There very well may be more to it, but it's almost certainly not backdoored. Are there extant bugs which were not fixed in the public release? Perhaps, but bugdoors of that sort can be a lot harder to exploit than the stereotypical network-based backdoors that everyone fantasizes about. You aren't going to run Ghidra and suddenly see it scan your filesystem and upload everything it can to some Russian mailserver-turned-C2 pwnt by TAO. That kind of silly thinking is why people need to learn how to create less ridiculous threat models. The NSA (and anyone else in FVEY/SSEUR or involved in the greater IC) sure like dragnet surveillance, and they sure like targeted, precision attacks against their victims' networks, but they aren't going to use all of the same exact techniques for both.

@65535

It's too early to tell given that the source code was just released, but I'd wager that it is not. As I mentioned earlier, that would be downright silly for them to do that. You should be more worried about bugdoors in your system malloc or your router's Netfilter implementation than you should be about some new FOSS disassembler. In 20 years, assuming Ghidra becomes the dominant FOSS disassembler, will join the ranks of SELinux (NSA), onion routing (Navy), and the computer mouse (DARPA) as having potentially ugly sources but no longer having any actual ties to them.

Jonathan WilsonApril 10, 2019 6:03 AM

Just because its not as good as IDA pro right now doesn't mean it can't be as good as IDA pro in the future.
With the full source code available, anyone with the skills can improve the UI or the decompiler or any other parts of the program and make their changes available for everyone to use.

If there is a feature in IDA that is keeping you from using Ghidra, write some code or submit a request. For example Ghidra doesn't have a debugger right now but there is no reason someone can't write one and contribute it.

MJApril 10, 2019 9:08 PM

The most significant feature that Ghidra brings to the table that IDA does not is collaboration.

Ghidra allows for multiple users to annotate and modify disassembled files and provides a way for them to version control the annotated disassembly. That is a significant game changer that matters substantially when you have a team of reverse engineers working in a collaborative fashion to reverse a set of binaries from a target system.

Another key thing about the collaborative ability is that users can define and share struct information across binaries in the project and the struct stuff is also version controlled.

Another important thing is that Ghidra allows newcomers to the field (e.g. college students) to sharpen RE skills on a very powerful tool. One of the historic bottlenecks for newcomers is the barrier to entry being the cost of IDA Pro.

FaustusApril 11, 2019 12:46 PM

@ wiley

You aren't going to run Ghidra and suddenly see it scan your filesystem and upload everything it can to some Russian mailserver-turned-C2 pwnt by TAO.

Of course you won't see an obvious scan from Ghidra. That would be ineffective and unnecessary. Number one, you are already loading into Ghidra a lot of what the NSA is looking for: whatever program you are trying to analyze, hack or subvert. Besides that there are a million ways to surreptitiously gather information from a system. Or perhaps subvert the effectiveness of encryption on that machine. Or communicate with hardware or software implants through side channels. And, as we see often with malware, certainly most spying functionality would remain dormant until it was activated by the NSA's targeting criteria.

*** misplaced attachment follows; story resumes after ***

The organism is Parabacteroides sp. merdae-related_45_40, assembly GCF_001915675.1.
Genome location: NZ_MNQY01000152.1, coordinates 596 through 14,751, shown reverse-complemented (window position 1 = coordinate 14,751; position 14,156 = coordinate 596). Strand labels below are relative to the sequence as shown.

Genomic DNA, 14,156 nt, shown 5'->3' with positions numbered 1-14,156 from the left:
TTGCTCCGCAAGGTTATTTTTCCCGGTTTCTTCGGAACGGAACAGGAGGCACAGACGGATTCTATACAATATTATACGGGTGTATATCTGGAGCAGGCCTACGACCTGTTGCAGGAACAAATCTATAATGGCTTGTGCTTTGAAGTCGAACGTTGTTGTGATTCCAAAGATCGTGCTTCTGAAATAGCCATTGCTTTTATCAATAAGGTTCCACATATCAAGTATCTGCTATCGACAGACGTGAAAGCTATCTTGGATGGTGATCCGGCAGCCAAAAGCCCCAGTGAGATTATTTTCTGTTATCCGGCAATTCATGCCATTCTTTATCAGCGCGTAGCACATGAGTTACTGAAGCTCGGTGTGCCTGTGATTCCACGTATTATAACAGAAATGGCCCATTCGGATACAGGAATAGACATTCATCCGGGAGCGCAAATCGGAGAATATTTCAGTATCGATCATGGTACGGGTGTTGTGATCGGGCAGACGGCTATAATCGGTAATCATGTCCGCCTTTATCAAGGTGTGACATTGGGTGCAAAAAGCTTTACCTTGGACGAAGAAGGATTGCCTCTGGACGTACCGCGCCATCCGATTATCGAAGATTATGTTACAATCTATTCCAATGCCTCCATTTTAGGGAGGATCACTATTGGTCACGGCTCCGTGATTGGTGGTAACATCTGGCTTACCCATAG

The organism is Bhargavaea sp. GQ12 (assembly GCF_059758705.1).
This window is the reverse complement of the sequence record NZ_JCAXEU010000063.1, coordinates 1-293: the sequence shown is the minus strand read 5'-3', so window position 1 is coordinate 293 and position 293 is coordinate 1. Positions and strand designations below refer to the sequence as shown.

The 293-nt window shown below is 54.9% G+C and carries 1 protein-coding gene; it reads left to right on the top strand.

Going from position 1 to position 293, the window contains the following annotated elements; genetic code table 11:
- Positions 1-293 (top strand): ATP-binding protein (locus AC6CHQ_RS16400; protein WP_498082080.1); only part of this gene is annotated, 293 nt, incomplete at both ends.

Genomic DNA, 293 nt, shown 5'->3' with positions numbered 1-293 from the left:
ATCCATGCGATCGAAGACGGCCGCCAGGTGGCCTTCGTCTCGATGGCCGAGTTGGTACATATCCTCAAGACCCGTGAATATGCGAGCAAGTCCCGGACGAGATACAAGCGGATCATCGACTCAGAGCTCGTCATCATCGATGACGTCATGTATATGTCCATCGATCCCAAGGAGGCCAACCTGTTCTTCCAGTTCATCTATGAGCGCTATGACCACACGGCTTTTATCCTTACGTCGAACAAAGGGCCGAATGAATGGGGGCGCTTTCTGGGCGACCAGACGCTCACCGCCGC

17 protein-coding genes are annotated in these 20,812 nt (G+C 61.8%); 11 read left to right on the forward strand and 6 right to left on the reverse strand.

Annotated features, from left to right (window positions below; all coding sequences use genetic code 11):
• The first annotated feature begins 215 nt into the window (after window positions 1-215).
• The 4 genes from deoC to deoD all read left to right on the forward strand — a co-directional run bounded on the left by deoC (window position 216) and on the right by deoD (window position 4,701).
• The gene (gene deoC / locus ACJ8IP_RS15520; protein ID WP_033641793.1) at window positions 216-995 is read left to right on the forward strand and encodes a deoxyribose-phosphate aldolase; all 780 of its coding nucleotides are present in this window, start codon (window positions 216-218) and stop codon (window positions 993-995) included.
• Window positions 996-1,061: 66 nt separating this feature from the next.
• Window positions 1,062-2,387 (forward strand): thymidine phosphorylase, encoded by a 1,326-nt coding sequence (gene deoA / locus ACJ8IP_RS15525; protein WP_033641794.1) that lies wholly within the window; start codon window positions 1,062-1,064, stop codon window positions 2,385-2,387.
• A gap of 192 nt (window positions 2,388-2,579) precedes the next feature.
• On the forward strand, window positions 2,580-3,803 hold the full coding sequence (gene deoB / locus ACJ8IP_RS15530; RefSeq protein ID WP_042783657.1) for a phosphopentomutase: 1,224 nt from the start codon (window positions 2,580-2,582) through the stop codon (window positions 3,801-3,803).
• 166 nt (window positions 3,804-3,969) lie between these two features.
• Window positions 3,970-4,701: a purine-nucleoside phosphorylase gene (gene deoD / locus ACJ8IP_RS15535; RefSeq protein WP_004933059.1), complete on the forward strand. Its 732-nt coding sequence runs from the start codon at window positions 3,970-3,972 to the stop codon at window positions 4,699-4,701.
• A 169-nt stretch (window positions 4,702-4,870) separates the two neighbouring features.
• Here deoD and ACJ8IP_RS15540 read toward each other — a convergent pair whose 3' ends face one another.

The NSA has publicly stated that its goal is to gather everything. From the Snowden incident we know that it lies to the American people and is unembarassed when those lies are revealed. We also know it targeted sysadmins. Targeting security researchers and hackers is an obvious extension of this.

I'm not sure if you are simply new to the game, resistant to learning or actually working for the NSA.

The NSA must have social media sock puppets. Isn't it likely they are among us?

In the first case you might want to check out the excellent cyber security classes from University of Maryland on Coursera. The hardware security class includes really interesting material on hardwire backdoors.

If you think it is I that is resistant to learning perhaps you could flesh out your reasoning beyond saying it is silly for the NSA to do what it has already been caught doing many times?

wileyApril 12, 2019 3:43 PM

@Faustus

I'm honored that you think I might be an NSA sock puppet. Sadly no one is paying me to post on security blogs. It's all done in my free time.

I understand the intelligence community well (though perhaps not as well as Clive here), and I know how they operate. I also know that releasing malware in something with their name on it would be the most foolish thing they could possibly do. It would be safer for them to backdoor IDA (you think it would be hard for them to do that if they wanted?) than to release it in something that is open source with code that thousands of people are actively reading right now.

It's for the same reason that you don't have to fear a WebKit 0day while visiting nsa.gov nearly as much as when visiting some website you've visited a dozen times before with no affiliation to the IC.

The NSA is evil, and they make mistakes, but they're not THAT stupid.

So tell me this: What could the NSA possibly gain by backdooring Ghidra (which people would notice quickly) that they could not gain by other more subtle, effective, and sustainable means?

FaustusApril 12, 2019 5:28 PM